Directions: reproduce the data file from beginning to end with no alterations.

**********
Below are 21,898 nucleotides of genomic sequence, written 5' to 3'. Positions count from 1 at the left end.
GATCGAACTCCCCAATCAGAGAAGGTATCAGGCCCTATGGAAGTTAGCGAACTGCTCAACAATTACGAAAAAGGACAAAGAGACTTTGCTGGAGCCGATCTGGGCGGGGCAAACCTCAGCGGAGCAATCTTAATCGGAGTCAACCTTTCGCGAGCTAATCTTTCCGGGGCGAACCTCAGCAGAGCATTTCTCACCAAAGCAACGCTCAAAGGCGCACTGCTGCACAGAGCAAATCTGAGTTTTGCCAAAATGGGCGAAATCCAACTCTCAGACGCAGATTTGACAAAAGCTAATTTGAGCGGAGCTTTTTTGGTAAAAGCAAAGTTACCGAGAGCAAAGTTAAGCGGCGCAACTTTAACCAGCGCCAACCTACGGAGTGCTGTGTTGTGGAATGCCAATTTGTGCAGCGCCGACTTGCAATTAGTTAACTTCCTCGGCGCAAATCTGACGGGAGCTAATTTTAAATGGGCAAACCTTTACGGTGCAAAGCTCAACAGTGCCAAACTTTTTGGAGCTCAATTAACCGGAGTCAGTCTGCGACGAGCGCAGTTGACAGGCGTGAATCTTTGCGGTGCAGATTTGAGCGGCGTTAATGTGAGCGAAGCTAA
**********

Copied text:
Below are 21,898 nucleotides of genomic sequence, written 5' to 3'. Positions count from 1 at the left end.
GATCGAACTCCCCAATCAGAGAAGGTATCAGGCCCTATGGAAGTTAGCGAACTGCTCAACAATTACGAAAAAGGACAAAGAGACTTTGCTGGAGCCGATCTGGGCGGGGCAAACCTCAGCGGAGCAATCTTAATCGGAGTCAACCTTTCGCGAGCTAATCTTTCCGGGGCGAACCTCAGCAGAGCATTTCTCACCAAAGCAACGCTCAAAGGCGCACTGCTGCACAGAGCAAATCTGAGTTTTGCCAAAATGGGCGAAATCCAACTCTCAGACGCAGATTTGACAAAAGCTAATTTGAGCGGAGCTTTTTTGGTAAAAGCAAAGTTACCGAGAGCAAAGTTAAGCGGCGCAACTTTAACCAGCGCCAACCTACGGAGTGCTGTGTTGTGGAATGCCAATTTGTGCAGCGCCGACTTGCAATTAGTTAACTTCCTCGGCGCAAATCTGACGGGAGCTAATTTTAAATGGGCAAACCTTTACGGTGCAAAGCTCAACAGTGCCAAACTTTTTGGAGCTCAATTAACCGGAGTCAGTCTGCGACGAGCGCAGTTGACAGGCGTGAATCTTTGCGGTGCAGATTTGAGCGGCGTTAATGTGAGCGAAGCTAA